The idea that top-down societies have handled COVID-19 better may explain in part why governance around the world has become more autocratic since the start of the pandemic: People crave decisive action. Those in democracies who resist decisive action, such as vaccine mandates, often appeal to their right to personal freedom, despite the fact that vaccine mandates are both ethically and historically compatible with democracy. Meanwhile, Western news outlets announce that “America has failed at collective action” or that “the U.S. has failed to persuade Americans to get vaccines.” Even Francis Collins, the director of the U.S. National Institutes of Health, said that the U.S. is “failing” on COVID because of low vaccination rates. The pressure this criticism creates for democratic governments to be more forceful must be immense. Still, in 2020, most countries that had been designated as “free” by Freedom House stayed that way: Reductions in political rights and civil liberties were most marked in dictatorships and hybrid regimes.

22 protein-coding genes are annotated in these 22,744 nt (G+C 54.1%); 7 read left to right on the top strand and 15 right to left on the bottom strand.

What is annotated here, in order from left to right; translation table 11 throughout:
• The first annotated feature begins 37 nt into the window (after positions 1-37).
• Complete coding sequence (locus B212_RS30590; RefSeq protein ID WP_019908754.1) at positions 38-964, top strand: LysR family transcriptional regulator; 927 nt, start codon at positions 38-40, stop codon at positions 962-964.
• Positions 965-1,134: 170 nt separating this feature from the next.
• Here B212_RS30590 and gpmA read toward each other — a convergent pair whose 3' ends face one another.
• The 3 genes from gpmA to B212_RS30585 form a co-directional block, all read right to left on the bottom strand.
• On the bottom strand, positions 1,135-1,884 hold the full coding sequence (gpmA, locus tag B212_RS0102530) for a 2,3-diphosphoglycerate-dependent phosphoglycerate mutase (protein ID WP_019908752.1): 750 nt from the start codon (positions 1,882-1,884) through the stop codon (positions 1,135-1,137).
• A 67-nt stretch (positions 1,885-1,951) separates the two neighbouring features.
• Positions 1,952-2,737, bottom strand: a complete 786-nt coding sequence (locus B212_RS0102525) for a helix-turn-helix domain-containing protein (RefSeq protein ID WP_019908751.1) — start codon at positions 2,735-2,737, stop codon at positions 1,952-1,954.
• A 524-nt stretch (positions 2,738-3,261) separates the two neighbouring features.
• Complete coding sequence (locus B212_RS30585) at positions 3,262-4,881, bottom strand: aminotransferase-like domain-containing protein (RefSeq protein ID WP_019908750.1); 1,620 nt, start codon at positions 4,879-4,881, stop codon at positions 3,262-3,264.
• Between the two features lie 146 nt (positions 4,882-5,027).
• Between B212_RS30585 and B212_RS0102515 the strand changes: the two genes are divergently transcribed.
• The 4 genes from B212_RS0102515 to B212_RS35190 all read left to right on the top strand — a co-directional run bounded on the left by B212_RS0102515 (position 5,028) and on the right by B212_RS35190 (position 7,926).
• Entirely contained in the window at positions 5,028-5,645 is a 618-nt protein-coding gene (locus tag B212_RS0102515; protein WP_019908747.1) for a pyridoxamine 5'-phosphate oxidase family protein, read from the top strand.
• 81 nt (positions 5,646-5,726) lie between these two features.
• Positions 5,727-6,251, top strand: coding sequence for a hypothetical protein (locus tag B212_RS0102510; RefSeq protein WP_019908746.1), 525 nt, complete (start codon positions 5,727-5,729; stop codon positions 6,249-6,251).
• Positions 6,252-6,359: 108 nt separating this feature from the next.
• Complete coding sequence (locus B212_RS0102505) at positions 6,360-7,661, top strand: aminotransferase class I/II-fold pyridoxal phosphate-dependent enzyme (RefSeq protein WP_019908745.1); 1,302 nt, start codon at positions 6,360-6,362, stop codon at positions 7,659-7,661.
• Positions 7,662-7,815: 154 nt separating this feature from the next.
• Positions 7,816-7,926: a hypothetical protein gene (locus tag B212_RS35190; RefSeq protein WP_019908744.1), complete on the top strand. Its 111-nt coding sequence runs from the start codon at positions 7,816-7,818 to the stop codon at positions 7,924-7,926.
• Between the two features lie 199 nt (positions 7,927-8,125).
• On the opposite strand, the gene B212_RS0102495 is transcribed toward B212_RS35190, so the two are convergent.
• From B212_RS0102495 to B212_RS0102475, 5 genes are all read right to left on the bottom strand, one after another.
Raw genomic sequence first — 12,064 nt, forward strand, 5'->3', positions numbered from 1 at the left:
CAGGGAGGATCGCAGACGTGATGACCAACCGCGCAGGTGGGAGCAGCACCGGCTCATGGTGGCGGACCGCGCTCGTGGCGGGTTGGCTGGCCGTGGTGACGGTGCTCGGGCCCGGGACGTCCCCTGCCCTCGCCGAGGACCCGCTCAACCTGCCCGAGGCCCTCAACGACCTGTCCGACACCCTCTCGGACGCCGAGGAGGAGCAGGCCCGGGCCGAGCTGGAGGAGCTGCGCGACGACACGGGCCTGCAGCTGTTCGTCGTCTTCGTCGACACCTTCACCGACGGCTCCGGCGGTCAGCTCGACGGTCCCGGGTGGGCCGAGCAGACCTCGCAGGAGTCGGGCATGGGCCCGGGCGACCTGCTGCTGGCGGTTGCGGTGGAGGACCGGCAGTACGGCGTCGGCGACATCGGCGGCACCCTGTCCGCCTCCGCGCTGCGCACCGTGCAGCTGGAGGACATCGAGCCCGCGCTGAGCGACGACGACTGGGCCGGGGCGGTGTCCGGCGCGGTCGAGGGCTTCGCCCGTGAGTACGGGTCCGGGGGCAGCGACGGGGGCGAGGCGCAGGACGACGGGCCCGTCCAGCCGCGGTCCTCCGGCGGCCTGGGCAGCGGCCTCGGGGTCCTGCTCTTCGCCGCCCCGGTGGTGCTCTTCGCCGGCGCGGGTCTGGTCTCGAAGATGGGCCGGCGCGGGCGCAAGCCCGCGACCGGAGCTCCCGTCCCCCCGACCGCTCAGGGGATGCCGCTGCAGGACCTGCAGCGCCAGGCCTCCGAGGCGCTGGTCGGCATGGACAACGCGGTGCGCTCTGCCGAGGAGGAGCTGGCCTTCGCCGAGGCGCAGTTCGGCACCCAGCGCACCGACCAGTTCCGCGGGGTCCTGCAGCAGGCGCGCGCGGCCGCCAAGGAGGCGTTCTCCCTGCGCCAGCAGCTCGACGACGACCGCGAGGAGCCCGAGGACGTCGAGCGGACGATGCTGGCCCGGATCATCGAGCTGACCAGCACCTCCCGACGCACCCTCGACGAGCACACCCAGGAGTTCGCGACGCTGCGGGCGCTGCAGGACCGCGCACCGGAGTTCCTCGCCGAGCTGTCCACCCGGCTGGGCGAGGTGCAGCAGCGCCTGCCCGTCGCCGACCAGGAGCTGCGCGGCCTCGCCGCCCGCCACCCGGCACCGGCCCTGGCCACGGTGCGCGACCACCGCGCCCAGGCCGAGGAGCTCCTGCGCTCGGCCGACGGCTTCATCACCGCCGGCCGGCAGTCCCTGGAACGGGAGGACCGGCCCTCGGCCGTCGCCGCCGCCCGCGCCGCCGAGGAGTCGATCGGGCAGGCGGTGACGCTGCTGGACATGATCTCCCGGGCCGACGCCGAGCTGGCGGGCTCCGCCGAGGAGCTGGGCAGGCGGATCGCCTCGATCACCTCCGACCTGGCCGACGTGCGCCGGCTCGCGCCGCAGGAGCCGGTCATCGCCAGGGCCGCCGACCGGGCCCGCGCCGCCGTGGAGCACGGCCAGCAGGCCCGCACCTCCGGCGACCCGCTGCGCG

Should the world turn to dictatorship to beat back the pandemic and the many other challenges we face? Even if dictatorships were better than democracies at fighting the pandemic, that wouldn’t be reason enough to replace presidents with politburos and parliaments with juntas. Freedom, equal representation, and civil rights are more important than ruthlessly enforced public-health measures. Nevertheless, the bold, resolute governance that autocracy supposedly offers may be tempting. The glamour of that dark path conflicts with the fact that, despite the negative publicity they have faced, democracies are at least as effective at vaccinating their citizens as non-democracies. Our World in Data, a collaboration between researchers at Oxford University and the Global Change Data Lab, provides up-to-date information on the proportion of each country’s citizens who have received at least one dose of COVID-19 vaccine, as well as on their GDP per capita. Experts from the V-Dem Institute at the University of Gothenburg classify regimes on the basis of their adherence to free elections and protection of individual rights, making it possible to compare the performance of democratic regimes with that of autocratic ones. At the same level of economic prosperity, democracies are on average comparable to or slightly better than their autocratic counterparts in terms of how much of their population has been vaccinated. Some democracies have underperformed their peers, but others have overperformed. The same is true for dictatorships.

Figure 1: Worldwide vaccination rates by regime type. Each point represents a country; the lines are the prediction from a best-fit logistic model.
Figure 1: Worldwide vaccination rates by regime type. Each point represents a country; the lines are the prediction from a best-fit logistic model.